While digital artifacts are an objective, scientific reality, it is not difficult for me to imagine that some of the characteristics filmmakers and viewers appreciate about celluloid are, in fact, merely artifacts of the medium. The fact that each individual has an affinity for a particular image acquisition format and display is hardly debatable; however, the degree to which that preference is innate and the degree to which it has been nurtured or conditioned as part of our viewing experience may be up for debate.

Consider the relationship between the harpsichord and the piano as it stands in contrast with the relationship between film and digital. Music composers understand the inherent differences in these similar instruments and compose for each instrument specifically. However, at present, websites, blogs, and forums largely indicate that filmmakers tend to desire--maybe even expect--film and digital formats to be used interchangeably while at the same time decrying their obvious differences. I wonder if the disconnect has more to do with the fact that the choice of one format over the other seems to have more to do with comfort, familiarity, budget, and/or workflow preferences than it does with the inherent characteristic expression of each medium. In other words, when is the last time you heard a filmmaker say they chose a particular digital format over a particular film stock because they felt that its characteristic curve more accurately expressed their intended visual design idea?

A music composer specifically calls for a piano or a harpsichord for a particular expression of a musical idea. The composer knows that even though both instruments have strings, a keyboard, and can play musical notes, one instrument plucks the strings while the other hammers the strings. Both express musical ideas, but neither instrument is capable of producing a musical expression equal to that of the other. It is not that one instrument is "better" than the other; each is unique with unique properties and a characteristic expression. Each instrument has its own "advantages" based on the design of that instrument and the characteristics implied by that design and its state of development.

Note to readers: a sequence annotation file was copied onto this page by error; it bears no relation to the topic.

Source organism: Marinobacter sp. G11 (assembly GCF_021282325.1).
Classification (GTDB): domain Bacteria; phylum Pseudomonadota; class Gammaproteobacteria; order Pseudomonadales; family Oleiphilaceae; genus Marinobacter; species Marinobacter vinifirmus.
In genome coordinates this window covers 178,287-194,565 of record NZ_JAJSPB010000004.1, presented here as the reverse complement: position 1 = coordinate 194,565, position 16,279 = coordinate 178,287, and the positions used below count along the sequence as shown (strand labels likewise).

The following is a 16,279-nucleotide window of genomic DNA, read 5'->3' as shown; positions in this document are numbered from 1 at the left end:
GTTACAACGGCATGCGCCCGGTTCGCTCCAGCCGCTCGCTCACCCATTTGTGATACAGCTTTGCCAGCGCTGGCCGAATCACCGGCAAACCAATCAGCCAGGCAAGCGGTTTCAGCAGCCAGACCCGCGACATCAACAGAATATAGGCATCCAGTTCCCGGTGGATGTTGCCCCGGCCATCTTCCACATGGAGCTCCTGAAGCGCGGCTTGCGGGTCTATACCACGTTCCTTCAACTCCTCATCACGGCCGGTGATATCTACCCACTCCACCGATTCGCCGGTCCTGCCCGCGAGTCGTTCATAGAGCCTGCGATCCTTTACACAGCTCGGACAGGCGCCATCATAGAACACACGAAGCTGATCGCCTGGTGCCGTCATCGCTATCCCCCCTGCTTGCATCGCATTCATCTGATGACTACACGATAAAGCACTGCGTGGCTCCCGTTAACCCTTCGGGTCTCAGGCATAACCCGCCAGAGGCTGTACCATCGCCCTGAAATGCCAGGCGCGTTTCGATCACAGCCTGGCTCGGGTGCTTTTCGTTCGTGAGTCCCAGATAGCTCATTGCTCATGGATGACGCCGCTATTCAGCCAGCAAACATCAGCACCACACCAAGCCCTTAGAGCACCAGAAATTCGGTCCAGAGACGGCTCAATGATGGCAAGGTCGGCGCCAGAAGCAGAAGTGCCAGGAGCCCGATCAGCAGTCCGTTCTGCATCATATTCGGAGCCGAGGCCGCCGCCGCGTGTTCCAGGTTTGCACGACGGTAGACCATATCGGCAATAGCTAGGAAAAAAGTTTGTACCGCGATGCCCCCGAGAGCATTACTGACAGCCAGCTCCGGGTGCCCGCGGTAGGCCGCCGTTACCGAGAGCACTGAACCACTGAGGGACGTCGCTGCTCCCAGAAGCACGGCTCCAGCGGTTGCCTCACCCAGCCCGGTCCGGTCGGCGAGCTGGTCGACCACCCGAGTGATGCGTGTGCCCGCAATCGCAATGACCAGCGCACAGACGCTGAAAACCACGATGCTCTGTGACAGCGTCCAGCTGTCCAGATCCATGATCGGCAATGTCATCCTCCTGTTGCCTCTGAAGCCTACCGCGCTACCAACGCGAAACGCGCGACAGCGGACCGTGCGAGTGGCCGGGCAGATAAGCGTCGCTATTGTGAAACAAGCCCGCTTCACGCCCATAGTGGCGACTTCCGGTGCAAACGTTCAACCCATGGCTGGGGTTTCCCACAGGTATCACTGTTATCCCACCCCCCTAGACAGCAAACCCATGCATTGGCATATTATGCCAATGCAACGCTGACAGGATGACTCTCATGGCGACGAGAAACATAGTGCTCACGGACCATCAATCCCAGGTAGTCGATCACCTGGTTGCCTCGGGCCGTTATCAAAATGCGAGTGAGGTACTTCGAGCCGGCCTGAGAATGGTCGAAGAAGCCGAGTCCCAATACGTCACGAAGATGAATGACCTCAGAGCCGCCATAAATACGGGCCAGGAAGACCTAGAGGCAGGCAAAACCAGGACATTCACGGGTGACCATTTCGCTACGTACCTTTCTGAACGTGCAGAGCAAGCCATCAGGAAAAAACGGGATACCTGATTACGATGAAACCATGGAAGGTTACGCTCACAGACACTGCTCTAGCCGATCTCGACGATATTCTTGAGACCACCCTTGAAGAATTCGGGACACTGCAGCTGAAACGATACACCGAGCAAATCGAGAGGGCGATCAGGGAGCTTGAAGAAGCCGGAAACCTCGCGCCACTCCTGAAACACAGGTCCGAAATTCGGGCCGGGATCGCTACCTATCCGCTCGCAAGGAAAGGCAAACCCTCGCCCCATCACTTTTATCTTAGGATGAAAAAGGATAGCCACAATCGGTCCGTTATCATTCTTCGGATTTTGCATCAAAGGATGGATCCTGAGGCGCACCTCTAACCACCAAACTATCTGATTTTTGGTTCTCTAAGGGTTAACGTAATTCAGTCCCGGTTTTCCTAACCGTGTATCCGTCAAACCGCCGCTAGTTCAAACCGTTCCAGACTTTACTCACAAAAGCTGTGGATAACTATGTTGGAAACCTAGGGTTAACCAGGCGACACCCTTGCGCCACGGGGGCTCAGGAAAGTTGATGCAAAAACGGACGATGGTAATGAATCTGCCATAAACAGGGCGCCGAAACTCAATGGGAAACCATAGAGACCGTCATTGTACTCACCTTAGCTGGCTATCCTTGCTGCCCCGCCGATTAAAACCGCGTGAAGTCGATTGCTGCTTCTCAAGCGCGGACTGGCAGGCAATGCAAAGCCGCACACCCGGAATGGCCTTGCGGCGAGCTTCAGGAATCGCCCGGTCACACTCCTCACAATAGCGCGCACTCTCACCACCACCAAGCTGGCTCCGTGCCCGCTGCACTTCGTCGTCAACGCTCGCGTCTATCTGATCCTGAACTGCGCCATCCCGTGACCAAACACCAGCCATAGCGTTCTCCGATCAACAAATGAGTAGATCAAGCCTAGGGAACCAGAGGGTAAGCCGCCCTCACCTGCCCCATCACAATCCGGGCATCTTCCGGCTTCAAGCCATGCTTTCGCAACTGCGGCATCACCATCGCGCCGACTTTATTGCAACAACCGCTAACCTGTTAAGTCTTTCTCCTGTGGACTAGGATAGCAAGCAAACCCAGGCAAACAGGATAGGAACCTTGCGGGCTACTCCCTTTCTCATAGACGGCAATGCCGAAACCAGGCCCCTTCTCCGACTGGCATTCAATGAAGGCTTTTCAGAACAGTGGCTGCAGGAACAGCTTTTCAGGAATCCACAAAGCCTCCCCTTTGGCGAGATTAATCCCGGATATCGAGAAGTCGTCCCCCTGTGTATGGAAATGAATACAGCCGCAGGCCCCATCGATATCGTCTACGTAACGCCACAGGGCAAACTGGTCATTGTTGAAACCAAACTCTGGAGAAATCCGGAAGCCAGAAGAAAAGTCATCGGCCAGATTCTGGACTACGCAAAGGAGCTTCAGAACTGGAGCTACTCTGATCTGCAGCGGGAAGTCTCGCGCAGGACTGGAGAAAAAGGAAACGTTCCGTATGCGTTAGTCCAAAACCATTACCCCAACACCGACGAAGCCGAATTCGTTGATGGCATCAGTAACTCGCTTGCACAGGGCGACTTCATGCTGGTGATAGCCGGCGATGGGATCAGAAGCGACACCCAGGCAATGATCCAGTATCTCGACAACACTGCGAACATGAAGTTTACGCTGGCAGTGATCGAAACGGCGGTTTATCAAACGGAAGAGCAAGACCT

As it is with these musical instruments, I would argue, so it is with film and digital. Each medium is capable of expressing visual ideas, but at this present time neither format can produce an expression identical to that of the other. However, the prevailing approach at present among filmmakers and manufacturers appears to be in the direction of developing digital to the point that it replaces film. Perhaps digital will one day mimic film to the degree that the differences are imperceptible, but I am not convinced that such a development is ultimately necessary or that it will herald the end of film as a viable and important vehicle for artistic expression. However, I do believe that this effort to make digital mimic film is quite possibly distracting, limiting, or at very least delaying us from realizing digital's true potential.